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@DrAndreoSpina: On squatting

February 20, 2014








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It is widely believed that there is a “proper squatting” position that must be strictly adhered to during training. Failure to do so is pro-ported to lead to excessive strain on the knees thus leading to injury. One such example is the “rule” held by many that if the knees translate past the toes, the increased patello-femoral forces will lead to symptoms in that region (PFPS).

However, if one were to take the time to observe human function they would soon realize that during the acts of daily living, numerous forms of squatting is utilized. One leg, two legs, knees past the toes, knees behind the toes, with tibio-femoral rotation (at various degrees), with the heels planted, with the heels raised….and multiple combinations of the above ad infinitum. 

If all of these movements are required…should we not prepare for them?

Perhaps it isn’t the position utilized during squat training that is the causative factor leading to injury. Likely (as is the case with most exercises/movements imo) it is the lack of tissue preparation. In other words, it isn’t the movement that is inherently “bad”…its that the tissues involved in the movement are unable to absorb the loads being placed on them. After all…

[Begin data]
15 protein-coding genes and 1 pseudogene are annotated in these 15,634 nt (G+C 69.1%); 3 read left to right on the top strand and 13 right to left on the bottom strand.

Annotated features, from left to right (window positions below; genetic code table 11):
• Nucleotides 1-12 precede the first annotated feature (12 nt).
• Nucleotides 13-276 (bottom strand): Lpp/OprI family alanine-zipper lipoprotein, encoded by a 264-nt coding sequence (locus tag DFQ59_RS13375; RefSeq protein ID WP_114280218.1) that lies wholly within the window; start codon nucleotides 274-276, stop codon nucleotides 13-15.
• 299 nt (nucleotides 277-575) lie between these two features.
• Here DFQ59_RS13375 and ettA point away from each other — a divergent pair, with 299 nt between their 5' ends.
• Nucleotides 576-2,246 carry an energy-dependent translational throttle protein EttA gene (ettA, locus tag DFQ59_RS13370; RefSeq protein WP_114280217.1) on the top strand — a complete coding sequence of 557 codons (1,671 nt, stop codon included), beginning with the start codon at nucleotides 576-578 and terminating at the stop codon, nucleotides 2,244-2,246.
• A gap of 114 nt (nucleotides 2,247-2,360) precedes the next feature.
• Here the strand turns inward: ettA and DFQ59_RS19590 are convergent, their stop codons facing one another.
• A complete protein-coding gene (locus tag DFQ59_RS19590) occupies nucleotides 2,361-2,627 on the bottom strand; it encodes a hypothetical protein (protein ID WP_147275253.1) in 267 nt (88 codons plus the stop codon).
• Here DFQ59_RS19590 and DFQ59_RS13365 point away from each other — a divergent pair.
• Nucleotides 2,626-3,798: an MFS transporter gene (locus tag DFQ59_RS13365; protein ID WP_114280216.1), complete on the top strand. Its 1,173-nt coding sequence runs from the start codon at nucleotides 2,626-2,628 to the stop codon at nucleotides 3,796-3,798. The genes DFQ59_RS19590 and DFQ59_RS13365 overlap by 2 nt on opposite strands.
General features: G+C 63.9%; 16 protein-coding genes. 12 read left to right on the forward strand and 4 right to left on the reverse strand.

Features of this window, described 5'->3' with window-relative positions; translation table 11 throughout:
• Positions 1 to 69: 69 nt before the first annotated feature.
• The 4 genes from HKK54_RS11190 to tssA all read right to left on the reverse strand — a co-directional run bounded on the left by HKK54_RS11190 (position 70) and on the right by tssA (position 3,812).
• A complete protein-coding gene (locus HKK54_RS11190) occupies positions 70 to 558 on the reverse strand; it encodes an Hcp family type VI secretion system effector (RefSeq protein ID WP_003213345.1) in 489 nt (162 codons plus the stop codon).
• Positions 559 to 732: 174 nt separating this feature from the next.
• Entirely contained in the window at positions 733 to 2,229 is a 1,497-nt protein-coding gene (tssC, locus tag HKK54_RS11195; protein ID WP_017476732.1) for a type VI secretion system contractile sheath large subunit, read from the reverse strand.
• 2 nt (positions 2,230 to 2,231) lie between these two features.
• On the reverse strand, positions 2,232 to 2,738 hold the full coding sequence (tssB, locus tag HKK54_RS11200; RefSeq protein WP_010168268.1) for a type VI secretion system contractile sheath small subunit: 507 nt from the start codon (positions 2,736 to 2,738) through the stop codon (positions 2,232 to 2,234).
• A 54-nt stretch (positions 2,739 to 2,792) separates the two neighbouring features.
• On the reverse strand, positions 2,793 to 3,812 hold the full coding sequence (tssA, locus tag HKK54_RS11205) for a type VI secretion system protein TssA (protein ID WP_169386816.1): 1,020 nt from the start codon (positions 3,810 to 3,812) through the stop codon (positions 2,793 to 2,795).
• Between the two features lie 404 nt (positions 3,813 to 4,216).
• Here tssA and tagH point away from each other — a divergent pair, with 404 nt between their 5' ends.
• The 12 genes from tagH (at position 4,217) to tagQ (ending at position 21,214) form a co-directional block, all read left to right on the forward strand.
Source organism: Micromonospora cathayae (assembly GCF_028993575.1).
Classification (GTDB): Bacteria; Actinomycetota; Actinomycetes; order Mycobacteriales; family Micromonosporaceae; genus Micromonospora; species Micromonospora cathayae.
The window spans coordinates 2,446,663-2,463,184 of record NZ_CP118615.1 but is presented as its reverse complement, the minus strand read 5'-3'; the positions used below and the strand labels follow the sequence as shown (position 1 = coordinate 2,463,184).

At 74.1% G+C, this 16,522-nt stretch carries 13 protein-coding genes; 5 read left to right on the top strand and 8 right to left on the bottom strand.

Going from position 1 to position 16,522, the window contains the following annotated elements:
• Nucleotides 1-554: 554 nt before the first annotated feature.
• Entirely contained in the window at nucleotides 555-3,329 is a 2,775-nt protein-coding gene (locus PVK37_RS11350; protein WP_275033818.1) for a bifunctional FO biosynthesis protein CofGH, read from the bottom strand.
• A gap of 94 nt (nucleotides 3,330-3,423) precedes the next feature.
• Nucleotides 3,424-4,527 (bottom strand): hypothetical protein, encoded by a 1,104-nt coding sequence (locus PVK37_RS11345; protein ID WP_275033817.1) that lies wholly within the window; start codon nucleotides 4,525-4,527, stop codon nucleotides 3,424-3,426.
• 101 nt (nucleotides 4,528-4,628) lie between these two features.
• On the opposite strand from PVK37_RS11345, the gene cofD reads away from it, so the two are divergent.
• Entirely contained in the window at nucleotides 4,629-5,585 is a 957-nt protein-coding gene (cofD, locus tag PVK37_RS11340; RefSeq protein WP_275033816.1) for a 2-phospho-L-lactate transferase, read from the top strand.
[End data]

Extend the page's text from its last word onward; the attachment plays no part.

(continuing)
Therefore, if one were to properly progress & improve load bearing capacity, they could safely prepare for/train movement demands that are faced in life on a regular basis…thus DECREASING the chance of injuries. 

There is no such thing as a bad exercise…there are only those who are unprepared.


The Squat Table Every movement can be broken down, and/or defined by the mobility requirements of each articulation involved. Stated another way, there are prerequisites to every movement. Many training injuries are the result of attempting movements before these prerequisites are met. The question shouldn’t be “is ‘X’ a ‘good’ exercise?” The question should be “am I PREPARED to do ‘X’?”

There is no such thing as a “good” or “bad” movement/exercise…there is only prepared, or unprepared.

The Squat Table contains many “requirements” including adequate Glenohumeral extension, torsional capsular mobility/strength of the knee, and adequate hip hinging ability, and short function of the glutes. As you counter-balance the posterior pelvic translation with the forward reach, open up the spine segmentally. In other words, start at one end and concentrate on opening each spinal segment one at a time. Focus on “opening the table.”



When an imparted load exceeds the load bearing capacity of the tissue accepting it, damage occurs. Neurological errors in movement execution commonly lead to loads being placed on “unprepared” tissues. It is therefore important to focus on two aspects of #training to reduce the likelihood of sustaining #injuries: 1. Working on improving neural control via progressively complex movement tasks –  2.Improve the physical, mechanical load bearing capacity of tissues

Nowadays, we commonly hear of people focusing solely on number one. Trainers are constantly talking about “assessing movement” and “correcting movement.” But thats not enough. The reason being because we CAN’T perfect movement…there are just too many variables. We therefore have to prepare for movement error by building resilience along as many movement paths (and hence tissue lines) as possible. You will always regret not training the position you got injured in…

The Butterfly squat is an excellent way to challenge the lateral lower limb tissues




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